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Chile’s Growth and Development: Leadership, Policy-Making Process, Policies, and Results


  • Klaus Schmidt-Hebbel


This paper analyzes the relations between leadership, the policy-making process, policies and institutions, and development results in Chile. It starts with a stylized model for the dynamics of development that derives a Kuznets-type relation between growth and distribution of income, determined by the quality of leadership, the policy-making process, institutions and policies. This framework is applied to Chile, identifying the features of the policy-making process and leadership that allowed for continuation of growth-enhancing reform, with a stronger focus on equity goals, since the transition to democracy. As a result of three decades of reforms, Chile has recorded a quantum leap in economic growth, which is traced down to specific reforms. Yet Chile’s equity experience is much more mixed: poverty has declined massively but income remains highly concentrated, a likely result of shortcomings in the quality of education and in labor markets. The paper reviews the major risks to the country’s future development pace and points out the main reform challenges faced by policymakers. Ten lessons from Chile’s experience close the paper.

Suggested Citation

  • Klaus Schmidt-Hebbel, 2008. "Chile’s Growth and Development: Leadership, Policy-Making Process, Policies, and Results," Working Papers Central Bank of Chile 507, Central Bank of Chile.
  • Handle: RePEc:chb:bcchwp:507

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    References listed on IDEAS

    1. Eduardo Lora, 2001. "Structural Reforms in Latin America: What Has Been Reformed and How to Measure It," IDB Publications (Working Papers) 3338, Inter-American Development Bank.
    2. Dani Rodrik & Arvind Subramanian & Francesco Trebbi, 2004. "Institutions Rule: The Primacy of Institutions Over Geography and Integration in Economic Development," Journal of Economic Growth, Springer, vol. 9(2), pages 131-165, June.
    3. Barrios, Salvador & Strobl, Eric, 2009. "The dynamics of regional inequalities," Regional Science and Urban Economics, Elsevier, vol. 39(5), pages 575-591, September.
    4. Robert J. MacCulloch & Rafael Di Tella & Andrew J. Oswald, 2001. "Preferences over Inflation and Unemployment: Evidence from Surveys of Happiness," American Economic Review, American Economic Association, vol. 91(1), pages 335-341, March.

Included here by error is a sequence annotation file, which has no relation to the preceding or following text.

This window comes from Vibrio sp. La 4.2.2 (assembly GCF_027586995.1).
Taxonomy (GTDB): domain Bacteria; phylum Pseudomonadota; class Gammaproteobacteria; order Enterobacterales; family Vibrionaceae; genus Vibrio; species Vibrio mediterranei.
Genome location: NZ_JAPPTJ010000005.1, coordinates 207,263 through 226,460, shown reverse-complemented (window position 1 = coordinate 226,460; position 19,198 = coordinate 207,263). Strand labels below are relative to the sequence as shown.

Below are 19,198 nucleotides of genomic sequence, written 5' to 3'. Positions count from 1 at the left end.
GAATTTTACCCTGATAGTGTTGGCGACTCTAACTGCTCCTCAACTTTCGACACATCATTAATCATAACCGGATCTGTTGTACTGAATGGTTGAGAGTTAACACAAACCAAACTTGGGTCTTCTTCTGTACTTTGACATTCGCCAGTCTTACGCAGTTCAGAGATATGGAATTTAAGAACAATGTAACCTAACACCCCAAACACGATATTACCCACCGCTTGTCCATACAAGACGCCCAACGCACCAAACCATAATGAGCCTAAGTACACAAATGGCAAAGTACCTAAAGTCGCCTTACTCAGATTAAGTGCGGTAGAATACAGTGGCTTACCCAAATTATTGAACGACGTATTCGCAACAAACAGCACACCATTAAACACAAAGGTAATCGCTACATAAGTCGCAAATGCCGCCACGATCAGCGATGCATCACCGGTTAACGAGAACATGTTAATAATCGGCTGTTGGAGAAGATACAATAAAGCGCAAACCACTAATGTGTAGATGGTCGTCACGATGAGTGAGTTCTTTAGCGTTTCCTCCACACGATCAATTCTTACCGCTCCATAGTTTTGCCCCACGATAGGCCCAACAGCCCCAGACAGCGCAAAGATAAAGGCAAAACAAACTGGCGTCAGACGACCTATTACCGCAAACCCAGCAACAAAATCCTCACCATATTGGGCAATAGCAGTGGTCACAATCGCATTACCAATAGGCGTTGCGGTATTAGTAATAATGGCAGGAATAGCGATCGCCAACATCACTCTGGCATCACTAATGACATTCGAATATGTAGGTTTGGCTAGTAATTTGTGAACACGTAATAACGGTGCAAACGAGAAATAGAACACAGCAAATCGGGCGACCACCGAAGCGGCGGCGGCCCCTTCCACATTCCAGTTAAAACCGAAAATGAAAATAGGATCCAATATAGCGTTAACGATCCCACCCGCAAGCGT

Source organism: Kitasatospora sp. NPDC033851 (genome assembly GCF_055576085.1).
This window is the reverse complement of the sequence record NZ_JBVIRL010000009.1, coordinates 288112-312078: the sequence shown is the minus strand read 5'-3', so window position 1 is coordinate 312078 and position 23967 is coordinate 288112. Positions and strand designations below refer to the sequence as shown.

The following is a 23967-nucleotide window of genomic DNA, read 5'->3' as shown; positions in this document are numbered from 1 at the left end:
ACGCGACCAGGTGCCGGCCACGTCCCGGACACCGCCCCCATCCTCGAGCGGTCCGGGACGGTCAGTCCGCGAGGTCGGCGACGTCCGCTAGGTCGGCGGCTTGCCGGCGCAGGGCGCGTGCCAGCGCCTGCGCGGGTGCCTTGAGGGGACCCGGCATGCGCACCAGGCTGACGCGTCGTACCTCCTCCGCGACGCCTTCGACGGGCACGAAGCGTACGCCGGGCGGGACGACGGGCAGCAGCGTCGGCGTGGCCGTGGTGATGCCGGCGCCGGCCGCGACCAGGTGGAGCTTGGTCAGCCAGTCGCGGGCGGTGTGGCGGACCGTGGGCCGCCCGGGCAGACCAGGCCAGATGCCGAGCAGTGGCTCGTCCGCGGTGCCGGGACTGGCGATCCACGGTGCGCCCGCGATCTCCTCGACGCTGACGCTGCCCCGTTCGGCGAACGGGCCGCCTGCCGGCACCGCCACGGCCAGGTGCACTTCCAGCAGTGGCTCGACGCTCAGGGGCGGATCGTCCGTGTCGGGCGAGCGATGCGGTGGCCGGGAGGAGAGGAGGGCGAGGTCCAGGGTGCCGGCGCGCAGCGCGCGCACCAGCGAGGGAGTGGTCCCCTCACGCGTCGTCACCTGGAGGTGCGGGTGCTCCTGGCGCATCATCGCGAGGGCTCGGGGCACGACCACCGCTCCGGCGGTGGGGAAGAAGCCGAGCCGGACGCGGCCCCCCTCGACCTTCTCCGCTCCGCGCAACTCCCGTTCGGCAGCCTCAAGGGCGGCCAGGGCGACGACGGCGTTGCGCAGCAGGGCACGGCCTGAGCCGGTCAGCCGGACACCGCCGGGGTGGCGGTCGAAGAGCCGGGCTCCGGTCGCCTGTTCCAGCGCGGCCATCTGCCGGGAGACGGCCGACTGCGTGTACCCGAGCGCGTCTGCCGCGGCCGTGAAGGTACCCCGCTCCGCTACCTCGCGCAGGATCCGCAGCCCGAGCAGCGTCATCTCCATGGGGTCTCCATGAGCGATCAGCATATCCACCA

5. Francisco Gallego & Norman Loayza, 2002. "The Golden Period for Growth in Chile. Explanations and Forecasts," Central Banking, Analysis, and Economic Policies Book Series,in: Norman Loayza & Raimundo Soto & Norman Loayza (Series Editor) & Klaus Schmidt-Hebbel (Series Editor) (ed.), Economic Growth: Sources, Trends, and Cycles, edition 1, volume 6, chapter 13, pages 417-464 Central Bank of Chile.
    6. Engel, Eduardo M. R. A. & Galetovic, Alexander & Raddatz, Claudio E., 1999. "Taxes and income distribution in Chile: some unpleasant redistributive arithmetic," Journal of Development Economics, Elsevier, vol. 59(1), pages 155-192, June.
    7. Pablo T. Spiller, 2003. "The Institutional Foundations of Public Policy: A Transactions Approach with Application to Argentina," Journal of Law, Economics, and Organization, Oxford University Press, vol. 19(2), pages 281-306, October.
    8. Cristóbal Aninat & John Londregan & Patricio Navia & Joaquín Vial, 2006. "Political Institutions, Policymaking Processes and Policy Outcomes in Chile," IDB Publications (Working Papers) 3371, Inter-American Development Bank.
    9. Ada Ferrer-i-Carbonell & Paul Frijters, 2004. "How Important is Methodology for the estimates of the determinants of Happiness?," Economic Journal, Royal Economic Society, vol. 114(497), pages 641-659, July.
    10. Richard B. Freeman, 1995. "Are Your Wages Set in Beijing?," Journal of Economic Perspectives, American Economic Association, vol. 9(3), pages 15-32, Summer.
    11. Lant Pritchett, 1997. "Divergence, Big Time," Journal of Economic Perspectives, American Economic Association, vol. 11(3), pages 3-17, Summer.
    12. Morawetz, David, 1977. "Income Distribution and Self-Rated Happiness: Some Empirical Evidence," Economic Journal, Royal Economic Society, vol. 87(347), pages 511-522, September.
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    Cited by:

    1. Klaus Schmidt-Hebbel, 2012. "The Political Economy of Distribution and Growth in Chile," Documentos de Trabajo 417, Instituto de Economia. Pontificia Universidad Católica de Chile..

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